Wachtell Lipton recently published an updated version of its longstanding “Audit Committee Guide.” The 2023 edition weighs in at 212 pages. Here’s an excerpt about the audit committee’s role in risk management — a topic that’s taken on heightened importance due to market fluctuations, regulatory enforcement initiatives and today’s complex and interconnected business environment:
The board should implement a coordinated approach toward risk oversight and ensure an effective flow of information among the directors, senior management and risk managers in order to satisfy itself as to the adequacy of the risk oversight function and to understand the company’s overall risk exposures. Given the NYSE requirement, if a company oversees some or all risk management through a structure that uses a board committee other than the audit committee, these processes should nonetheless be reviewed in a general manner by the audit committee (but the risk management function of such other committee need not be replaced or duplicated by the audit committee).
If a company charges the audit committee with overseeing risk management, the audit committee should schedule time in its agenda for periodic reviews of risk management outside the context of its role in reviewing financial statements and accounting compliance. The audit committee should also hold sessions in which it meets directly with key executives primarily responsible for risk management and compliance programs. In light of the Caremark standard discussed below (see Chapter XI: “Audit Committee Member Liability Issues”), an audit committee charged with overseeing risk management should feel comfortable that “red flags” and “yellow flags” are being reported to it so that key risks may be investigated and reported to the board if appropriate.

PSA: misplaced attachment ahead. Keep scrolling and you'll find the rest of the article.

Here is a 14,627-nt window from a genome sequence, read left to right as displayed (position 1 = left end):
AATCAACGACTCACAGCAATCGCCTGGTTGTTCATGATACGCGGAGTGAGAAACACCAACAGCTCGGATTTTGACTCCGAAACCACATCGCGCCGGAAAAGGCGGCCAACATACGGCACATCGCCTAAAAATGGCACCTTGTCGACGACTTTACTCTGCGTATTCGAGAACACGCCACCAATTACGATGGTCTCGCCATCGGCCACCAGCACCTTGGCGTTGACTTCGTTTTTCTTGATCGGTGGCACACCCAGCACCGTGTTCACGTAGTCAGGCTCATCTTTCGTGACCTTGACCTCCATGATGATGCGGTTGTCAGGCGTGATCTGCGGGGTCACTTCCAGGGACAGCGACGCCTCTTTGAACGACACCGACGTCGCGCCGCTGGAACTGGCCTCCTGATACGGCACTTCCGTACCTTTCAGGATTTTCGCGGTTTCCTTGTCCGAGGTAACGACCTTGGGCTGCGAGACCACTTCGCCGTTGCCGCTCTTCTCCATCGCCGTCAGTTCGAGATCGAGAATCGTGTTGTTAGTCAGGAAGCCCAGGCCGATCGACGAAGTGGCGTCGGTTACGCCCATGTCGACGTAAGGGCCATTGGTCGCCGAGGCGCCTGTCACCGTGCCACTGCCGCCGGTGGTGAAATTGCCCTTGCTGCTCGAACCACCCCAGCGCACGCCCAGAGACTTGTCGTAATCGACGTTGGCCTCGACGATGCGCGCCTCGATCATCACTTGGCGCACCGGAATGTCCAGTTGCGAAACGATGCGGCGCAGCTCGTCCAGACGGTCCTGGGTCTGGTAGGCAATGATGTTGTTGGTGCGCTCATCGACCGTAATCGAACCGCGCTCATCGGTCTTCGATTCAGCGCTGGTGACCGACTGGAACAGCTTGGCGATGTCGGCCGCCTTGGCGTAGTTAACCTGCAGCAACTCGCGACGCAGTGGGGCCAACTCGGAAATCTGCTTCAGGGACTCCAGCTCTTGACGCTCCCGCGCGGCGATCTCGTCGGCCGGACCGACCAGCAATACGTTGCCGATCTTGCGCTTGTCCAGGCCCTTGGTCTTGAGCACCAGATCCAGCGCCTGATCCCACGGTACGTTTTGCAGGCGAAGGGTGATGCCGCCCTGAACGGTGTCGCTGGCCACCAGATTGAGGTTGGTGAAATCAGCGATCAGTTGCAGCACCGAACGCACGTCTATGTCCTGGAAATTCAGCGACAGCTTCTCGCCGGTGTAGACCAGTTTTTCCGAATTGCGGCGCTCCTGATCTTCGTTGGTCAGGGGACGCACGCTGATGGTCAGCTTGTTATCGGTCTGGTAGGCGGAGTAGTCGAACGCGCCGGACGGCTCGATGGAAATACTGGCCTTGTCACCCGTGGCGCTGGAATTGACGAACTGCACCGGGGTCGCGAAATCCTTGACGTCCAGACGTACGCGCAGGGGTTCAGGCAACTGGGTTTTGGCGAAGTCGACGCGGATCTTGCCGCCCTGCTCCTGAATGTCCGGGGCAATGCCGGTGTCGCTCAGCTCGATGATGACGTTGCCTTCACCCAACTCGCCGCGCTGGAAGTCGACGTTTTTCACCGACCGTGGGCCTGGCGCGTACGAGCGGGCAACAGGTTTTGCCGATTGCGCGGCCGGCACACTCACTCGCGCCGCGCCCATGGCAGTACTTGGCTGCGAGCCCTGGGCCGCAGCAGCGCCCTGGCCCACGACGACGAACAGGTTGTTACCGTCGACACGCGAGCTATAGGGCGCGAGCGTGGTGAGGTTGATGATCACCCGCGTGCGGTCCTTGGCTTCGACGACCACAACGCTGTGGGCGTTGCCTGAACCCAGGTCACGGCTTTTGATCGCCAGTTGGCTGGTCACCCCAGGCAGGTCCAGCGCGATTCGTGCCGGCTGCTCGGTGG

It is important to build a record demonstrating allocation of sufficient time and focus to the risk oversight role. The goal should be to provide, through one means or another, serious and thoughtful board-level attention to the company’s risk management process and system. Further, in light of a recent Delaware holding that corporate officers may be held liable for breach of the duty of oversight, as discussed below (see Chapter XI: “Audit Committee Member Liability Issues”), the board committee tasked with overseeing risk management should take steps to ensure that officers are implementing appropriate corporate controls and addressing issues as necessary.
In addition to an overview of best practices, the Guide includes Model Charters, a Model Audit Committee Responsibilities Checklist, a Model Audit Committee Member Financial Expertise and Independence Questionnaire, a Model Audit Committee Pre-Approval Policy, Model Policies and Procedures with respect to Related Person Transactions, Model Whistleblower Procedures and a Model Audit Committee Self-Evaluation Checklist, and more — which can be modified to fit specific company situations.
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– Liz Dunshee, TheCorporateCounsel.net, May 10, 2023